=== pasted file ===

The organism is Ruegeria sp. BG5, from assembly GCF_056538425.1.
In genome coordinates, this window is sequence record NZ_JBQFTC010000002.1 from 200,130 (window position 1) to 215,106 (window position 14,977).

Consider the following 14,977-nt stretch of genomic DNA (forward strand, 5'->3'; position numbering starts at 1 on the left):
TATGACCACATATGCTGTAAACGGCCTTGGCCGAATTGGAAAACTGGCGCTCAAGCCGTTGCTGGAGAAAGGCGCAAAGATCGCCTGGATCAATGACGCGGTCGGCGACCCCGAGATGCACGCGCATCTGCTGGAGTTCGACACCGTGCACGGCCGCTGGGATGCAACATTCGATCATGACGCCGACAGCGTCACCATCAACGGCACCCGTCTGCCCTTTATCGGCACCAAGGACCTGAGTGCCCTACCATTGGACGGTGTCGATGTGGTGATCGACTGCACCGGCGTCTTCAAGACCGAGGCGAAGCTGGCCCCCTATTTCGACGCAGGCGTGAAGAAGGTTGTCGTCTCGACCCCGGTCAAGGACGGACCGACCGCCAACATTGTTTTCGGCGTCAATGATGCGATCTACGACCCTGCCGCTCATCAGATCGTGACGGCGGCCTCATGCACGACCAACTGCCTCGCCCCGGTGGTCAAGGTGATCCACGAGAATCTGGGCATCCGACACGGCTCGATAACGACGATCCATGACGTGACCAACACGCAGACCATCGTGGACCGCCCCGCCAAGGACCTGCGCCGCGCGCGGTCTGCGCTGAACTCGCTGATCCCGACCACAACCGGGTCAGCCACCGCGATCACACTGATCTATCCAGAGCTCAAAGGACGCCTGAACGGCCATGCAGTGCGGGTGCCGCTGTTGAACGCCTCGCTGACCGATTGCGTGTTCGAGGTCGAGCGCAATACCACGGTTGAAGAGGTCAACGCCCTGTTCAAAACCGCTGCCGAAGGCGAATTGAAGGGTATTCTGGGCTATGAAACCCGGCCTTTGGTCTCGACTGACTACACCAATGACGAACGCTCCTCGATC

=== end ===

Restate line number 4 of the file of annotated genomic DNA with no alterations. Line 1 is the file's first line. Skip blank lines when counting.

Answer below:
TATGACCACATATGCTGTAAACGGCCTTGGCCGAATTGGAAAACTGGCGCTCAAGCCGTTGCTGGAGAAAGGCGCAAAGATCGCCTGGATCAATGACGCGGTCGGCGACCCCGAGATGCACGCGCATCTGCTGGAGTTCGACACCGTGCACGGCCGCTGGGATGCAACATTCGATCATGACGCCGACAGCGTCACCATCAACGGCACCCGTCTGCCCTTTATCGGCACCAAGGACCTGAGTGCCCTACCATTGGACGGTGTCGATGTGGTGATCGACTGCACCGGCGTCTTCAAGACCGAGGCGAAGCTGGCCCCCTATTTCGACGCAGGCGTGAAGAAGGTTGTCGTCTCGACCCCGGTCAAGGACGGACCGACCGCCAACATTGTTTTCGGCGTCAATGATGCGATCTACGACCCTGCCGCTCATCAGATCGTGACGGCGGCCTCATGCACGACCAACTGCCTCGCCCCGGTGGTCAAGGTGATCCACGAGAATCTGGGCATCCGACACGGCTCGATAACGACGATCCATGACGTGACCAACACGCAGACCATCGTGGACCGCCCCGCCAAGGACCTGCGCCGCGCGCGGTCTGCGCTGAACTCGCTGATCCCGACCACAACCGGGTCAGCCACCGCGATCACACTGATCTATCCAGAGCTCAAAGGACGCCTGAACGGCCATGCAGTGCGGGTGCCGCTGTTGAACGCCTCGCTGACCGATTGCGTGTTCGAGGTCGAGCGCAATACCACGGTTGAAGAGGTCAACGCCCTGTTCAAAACCGCTGCCGAAGGCGAATTGAAGGGTATTCTGGGCTATGAAACCCGGCCTTTGGTCTCGACTGACTACACCAATGACGAACGCTCCTCGATC